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HACER keeps name after student vote

William Liu / Thresher

By Sarah Knowlton     4/9/24 10:55pm

The Hispanic Association for Cultural Enrichment has voted to keep their current name after announcing that it would be changing in October. Club members voted on different name options throughout the semester, culminating in a final vote alongside HACER’s executive board elections, co-president Melissa Cantú said.

“We had [the voting form] spread out in a bunch of different places, and we got a lot of name submissions,” Cantú said. “We figured that if we included a name change election along with the E-Board election, it would get the most participation.”

Although the organization did take alumni comments on the change, Cantú said that the vote was intended to best represent the feelings of current HACER members.

“People from the boomer generation think that Mexican-American or country-American is still the most appropriate, or Chicano,” Cantú said. “We have people from the millennial generation that think Hispanic is good or even Chicano, and then there’s people from our generation that think Latiné, Latino [or] Latinx is the more appropriate term for including people of all genders, and also including identities that may have been excluded by the terms like Hispanic or country-American, like indigenous people or Afro-Latinés or even people that are undocumented.”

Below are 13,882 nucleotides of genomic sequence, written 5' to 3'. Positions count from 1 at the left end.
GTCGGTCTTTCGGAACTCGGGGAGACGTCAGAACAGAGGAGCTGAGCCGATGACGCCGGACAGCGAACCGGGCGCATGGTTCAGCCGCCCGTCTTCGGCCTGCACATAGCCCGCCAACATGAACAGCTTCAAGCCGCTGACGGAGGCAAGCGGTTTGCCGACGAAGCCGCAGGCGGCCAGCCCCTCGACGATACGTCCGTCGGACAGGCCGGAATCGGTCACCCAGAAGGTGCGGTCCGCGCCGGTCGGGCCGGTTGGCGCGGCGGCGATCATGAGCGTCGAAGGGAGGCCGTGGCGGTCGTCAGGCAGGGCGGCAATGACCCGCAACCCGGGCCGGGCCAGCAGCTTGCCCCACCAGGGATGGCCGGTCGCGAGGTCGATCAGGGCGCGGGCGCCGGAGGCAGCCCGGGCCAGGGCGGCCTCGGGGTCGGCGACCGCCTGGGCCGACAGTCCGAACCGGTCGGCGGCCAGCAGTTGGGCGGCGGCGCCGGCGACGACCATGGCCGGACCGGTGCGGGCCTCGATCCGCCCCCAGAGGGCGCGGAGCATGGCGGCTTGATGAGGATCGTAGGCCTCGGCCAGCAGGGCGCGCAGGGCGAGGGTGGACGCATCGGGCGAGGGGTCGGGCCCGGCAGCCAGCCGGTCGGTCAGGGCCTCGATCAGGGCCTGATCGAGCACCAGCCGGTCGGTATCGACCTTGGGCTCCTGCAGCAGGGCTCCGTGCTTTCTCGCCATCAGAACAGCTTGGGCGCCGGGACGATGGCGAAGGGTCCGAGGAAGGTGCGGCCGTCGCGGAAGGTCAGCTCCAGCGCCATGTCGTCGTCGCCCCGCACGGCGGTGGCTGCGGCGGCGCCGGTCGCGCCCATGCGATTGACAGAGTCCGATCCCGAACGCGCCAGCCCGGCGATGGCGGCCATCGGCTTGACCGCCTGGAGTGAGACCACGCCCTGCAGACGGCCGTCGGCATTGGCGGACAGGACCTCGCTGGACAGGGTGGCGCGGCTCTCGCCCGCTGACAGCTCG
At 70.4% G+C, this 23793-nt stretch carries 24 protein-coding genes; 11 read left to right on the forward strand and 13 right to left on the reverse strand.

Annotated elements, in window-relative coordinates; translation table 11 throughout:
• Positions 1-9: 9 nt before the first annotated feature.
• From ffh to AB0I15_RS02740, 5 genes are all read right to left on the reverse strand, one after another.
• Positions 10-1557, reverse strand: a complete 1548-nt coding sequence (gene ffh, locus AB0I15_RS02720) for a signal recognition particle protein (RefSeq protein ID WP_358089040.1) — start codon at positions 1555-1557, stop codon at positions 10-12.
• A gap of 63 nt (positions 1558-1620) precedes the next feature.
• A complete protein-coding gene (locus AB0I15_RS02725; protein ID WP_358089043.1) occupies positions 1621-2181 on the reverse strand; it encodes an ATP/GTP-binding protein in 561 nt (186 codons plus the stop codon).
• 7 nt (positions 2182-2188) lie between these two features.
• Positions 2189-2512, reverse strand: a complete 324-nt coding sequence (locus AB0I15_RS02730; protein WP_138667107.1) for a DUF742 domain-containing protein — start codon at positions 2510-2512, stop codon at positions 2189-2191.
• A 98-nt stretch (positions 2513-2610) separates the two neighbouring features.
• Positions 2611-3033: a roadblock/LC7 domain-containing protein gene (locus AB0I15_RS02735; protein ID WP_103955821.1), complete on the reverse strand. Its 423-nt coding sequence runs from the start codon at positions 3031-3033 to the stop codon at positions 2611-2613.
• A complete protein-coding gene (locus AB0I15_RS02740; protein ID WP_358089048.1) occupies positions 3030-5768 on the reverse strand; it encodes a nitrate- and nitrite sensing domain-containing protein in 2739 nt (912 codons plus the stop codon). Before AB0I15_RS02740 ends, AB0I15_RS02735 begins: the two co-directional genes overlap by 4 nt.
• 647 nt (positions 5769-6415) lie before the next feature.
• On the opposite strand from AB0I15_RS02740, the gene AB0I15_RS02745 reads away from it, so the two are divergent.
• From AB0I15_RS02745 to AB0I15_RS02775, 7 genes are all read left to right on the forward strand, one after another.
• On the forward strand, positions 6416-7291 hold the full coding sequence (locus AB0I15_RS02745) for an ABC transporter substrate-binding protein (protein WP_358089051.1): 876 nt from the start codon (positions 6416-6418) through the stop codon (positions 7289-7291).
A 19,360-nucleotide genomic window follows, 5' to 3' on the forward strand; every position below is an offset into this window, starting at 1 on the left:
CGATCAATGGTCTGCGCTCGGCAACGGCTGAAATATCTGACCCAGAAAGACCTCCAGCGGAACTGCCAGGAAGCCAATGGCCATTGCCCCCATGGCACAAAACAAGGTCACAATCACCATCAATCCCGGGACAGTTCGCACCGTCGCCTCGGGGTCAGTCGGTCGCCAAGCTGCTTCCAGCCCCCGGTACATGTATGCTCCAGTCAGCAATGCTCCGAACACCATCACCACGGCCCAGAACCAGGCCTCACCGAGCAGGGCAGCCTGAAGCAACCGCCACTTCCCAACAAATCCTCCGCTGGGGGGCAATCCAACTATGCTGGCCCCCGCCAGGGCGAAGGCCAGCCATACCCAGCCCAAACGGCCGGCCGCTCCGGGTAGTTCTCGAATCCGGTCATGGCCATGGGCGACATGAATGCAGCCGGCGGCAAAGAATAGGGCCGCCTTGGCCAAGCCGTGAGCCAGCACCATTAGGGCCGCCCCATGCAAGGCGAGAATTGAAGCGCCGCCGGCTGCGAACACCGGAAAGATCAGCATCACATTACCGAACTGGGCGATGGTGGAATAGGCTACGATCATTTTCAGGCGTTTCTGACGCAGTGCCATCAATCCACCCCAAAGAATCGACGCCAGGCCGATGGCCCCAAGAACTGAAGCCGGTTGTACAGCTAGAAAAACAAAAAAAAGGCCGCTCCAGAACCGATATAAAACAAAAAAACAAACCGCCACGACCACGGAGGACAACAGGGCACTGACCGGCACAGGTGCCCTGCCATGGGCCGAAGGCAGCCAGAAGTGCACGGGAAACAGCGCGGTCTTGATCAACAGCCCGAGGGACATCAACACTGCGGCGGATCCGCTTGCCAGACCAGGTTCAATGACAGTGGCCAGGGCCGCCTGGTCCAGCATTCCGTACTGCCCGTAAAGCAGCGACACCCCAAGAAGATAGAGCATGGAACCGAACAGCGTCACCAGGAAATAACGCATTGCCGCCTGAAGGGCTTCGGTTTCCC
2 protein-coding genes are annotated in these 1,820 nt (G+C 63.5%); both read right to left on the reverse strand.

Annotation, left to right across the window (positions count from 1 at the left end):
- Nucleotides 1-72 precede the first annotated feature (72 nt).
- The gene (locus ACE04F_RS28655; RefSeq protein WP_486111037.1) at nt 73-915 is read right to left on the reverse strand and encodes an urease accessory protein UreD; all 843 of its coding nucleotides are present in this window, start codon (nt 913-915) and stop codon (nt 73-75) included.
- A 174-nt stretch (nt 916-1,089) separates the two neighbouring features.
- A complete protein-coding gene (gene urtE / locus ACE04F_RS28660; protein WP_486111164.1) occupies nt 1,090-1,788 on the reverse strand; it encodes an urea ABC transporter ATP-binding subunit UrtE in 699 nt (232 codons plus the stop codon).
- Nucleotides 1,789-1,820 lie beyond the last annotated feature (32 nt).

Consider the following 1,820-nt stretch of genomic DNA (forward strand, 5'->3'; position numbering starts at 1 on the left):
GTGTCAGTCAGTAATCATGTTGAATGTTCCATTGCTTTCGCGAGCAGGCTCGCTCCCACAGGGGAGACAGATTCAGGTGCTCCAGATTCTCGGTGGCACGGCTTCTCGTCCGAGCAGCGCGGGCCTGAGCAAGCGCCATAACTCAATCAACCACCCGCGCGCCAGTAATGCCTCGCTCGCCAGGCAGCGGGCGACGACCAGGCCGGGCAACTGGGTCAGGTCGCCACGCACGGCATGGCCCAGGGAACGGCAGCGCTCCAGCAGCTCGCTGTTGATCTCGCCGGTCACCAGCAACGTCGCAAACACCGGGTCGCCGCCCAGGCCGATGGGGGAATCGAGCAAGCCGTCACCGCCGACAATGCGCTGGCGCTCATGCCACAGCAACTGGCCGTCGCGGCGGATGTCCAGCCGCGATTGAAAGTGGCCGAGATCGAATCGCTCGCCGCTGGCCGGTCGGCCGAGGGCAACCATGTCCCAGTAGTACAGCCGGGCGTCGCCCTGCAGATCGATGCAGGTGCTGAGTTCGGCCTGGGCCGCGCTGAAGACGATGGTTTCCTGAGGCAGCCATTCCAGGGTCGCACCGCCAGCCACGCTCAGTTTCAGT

Valeria Aguirre, the club’s other co-president, said that she hopes that the club may consider a name change again in the future.

“I think that change is hard to come by, especially in our community,” Aguirre said. “I think this is definitely just a first step in having this discussion more widely known on campus and having it be a more relevant topic of conversation.”

Cantú and Aguirre attributed the results of the vote to the fact that HACER was one of three options on the ballot, so the votes of those that wanted a new name were split between two options. 

Despite HACER keeping its name, Cantú said she does not consider the initiative a failure.

“I think that this was just an experiment,” Cantú said. “There was absolutely no downside to just experimenting and seeing what the Latiné community feels at this moment.”

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